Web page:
Last year's fire season was tragically marked by the Yarnell Hill Fire near Prescott, which took the lives of 19 Granite Mountain Hotshots, who died attempting to combat the devastating wildfire.

This year, as Arizona's drought remains, wildfire threats have worsened. And, as part of Arizona Wildfire Prevention Week, even Gov. Jan Brewer communicated concerns, urging the public to keep an eye out and also participate in fire prevention efforts.

Heidi Schewel with the Coronado National Forest Service.

Regional officials with the U.S. National Park Service and the Coronado National Forest Service are also highlighting community awareness and involvement in helping prevent deadly wildfires this year. And during Friday's broadcast of Arizona Week, they discussed the steps being taken to better prepare for the hotter and drier months.

"We are always in fire season, 12 months out of the year...but what we are looking at the spring and summer is above normal potential for larger wildfires," said Heidi Schewel of the Coronado National Forest Service. "There are several factors that can work into this, one is we are in an ongoing drought that is not going to change any time soon...we had two dry winters back-to-back."

She said there is high potential for wildfires in the next few months.

"We have the fuels, we will have the weather conditions, and it will become progressively drier and hotter," Schewel said. But the agency is prepared to respond in case fires do arise, she added.

All seasonal and permanent firefighter positions are filled, there's a full engine staff, as well as three helicopters which should be here by April, she said. Initial attack plans are also in place, which include a crew of about 20 people that would immediately be deployed to suppress a fire before it gets too grave, she explained. "We (Coronado National Forest) are pretty much where we need to be," Schewel said. "We have different resources available to us."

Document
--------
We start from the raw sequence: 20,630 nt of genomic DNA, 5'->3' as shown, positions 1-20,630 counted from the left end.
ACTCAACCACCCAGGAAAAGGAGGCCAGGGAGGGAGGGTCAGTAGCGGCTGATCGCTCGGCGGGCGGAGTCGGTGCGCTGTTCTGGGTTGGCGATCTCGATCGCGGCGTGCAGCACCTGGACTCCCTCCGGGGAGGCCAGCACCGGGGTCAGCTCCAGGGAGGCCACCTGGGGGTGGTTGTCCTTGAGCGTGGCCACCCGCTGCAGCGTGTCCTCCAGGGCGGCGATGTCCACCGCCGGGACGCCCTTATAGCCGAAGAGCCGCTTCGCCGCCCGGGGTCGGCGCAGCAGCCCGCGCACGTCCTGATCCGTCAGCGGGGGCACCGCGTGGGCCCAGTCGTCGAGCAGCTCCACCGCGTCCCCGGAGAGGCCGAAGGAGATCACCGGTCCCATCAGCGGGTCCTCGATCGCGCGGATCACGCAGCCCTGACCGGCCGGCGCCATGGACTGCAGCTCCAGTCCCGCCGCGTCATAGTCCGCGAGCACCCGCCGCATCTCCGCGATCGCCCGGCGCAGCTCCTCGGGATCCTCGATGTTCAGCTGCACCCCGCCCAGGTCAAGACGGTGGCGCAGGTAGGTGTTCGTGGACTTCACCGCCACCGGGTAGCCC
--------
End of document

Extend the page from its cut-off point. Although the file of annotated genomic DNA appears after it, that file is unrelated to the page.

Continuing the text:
However, these are tools to combat the aftermaths of igniting a fire, so both Coronado and the National Park Service have launched campaigns to remind the public to be careful with what they do outdoors, as there are a lot of actions that could create a spark, and sparks in dry weather lead to fire.

Michelle Fidler with the U.S. National Park Service.

"What we are trying to let people know is one less spark means one less wildfire, and what that is really about is emphasizing that wildfire prevention is everyone's responsibility," said Michelle Fidler from the National Park Service. "There are a lot of things that can cause a fire that (people) may not automatically think of."

Those include dragging tire chains on the highway, and even common road trip traditions, such as pulling over and parking on the side of the road. "If you pull into the tall, dry grass...your hot converter can ignite a wildfire as well," Fidler added.

Schewel said she and Coronado National Forest would like to remind people to take personal responsibility.

"When a lightning fire starts, that is one thing, but most of our fires (in the Coronado) are human-caused...they need an ignition source, and I would hope that nobody would want to be that ignition source," she said. "We encourage people to think what they are doing, try to make sure you are not the one who starts that fire."

Fidler said that for those who ignore the precautions, and a fire is traced back to them, there are consequences, such as monetary fines.

"Nobody wants to have that responsibility, the best thing you can do is be cautions in the outdoors...think ahead," she said.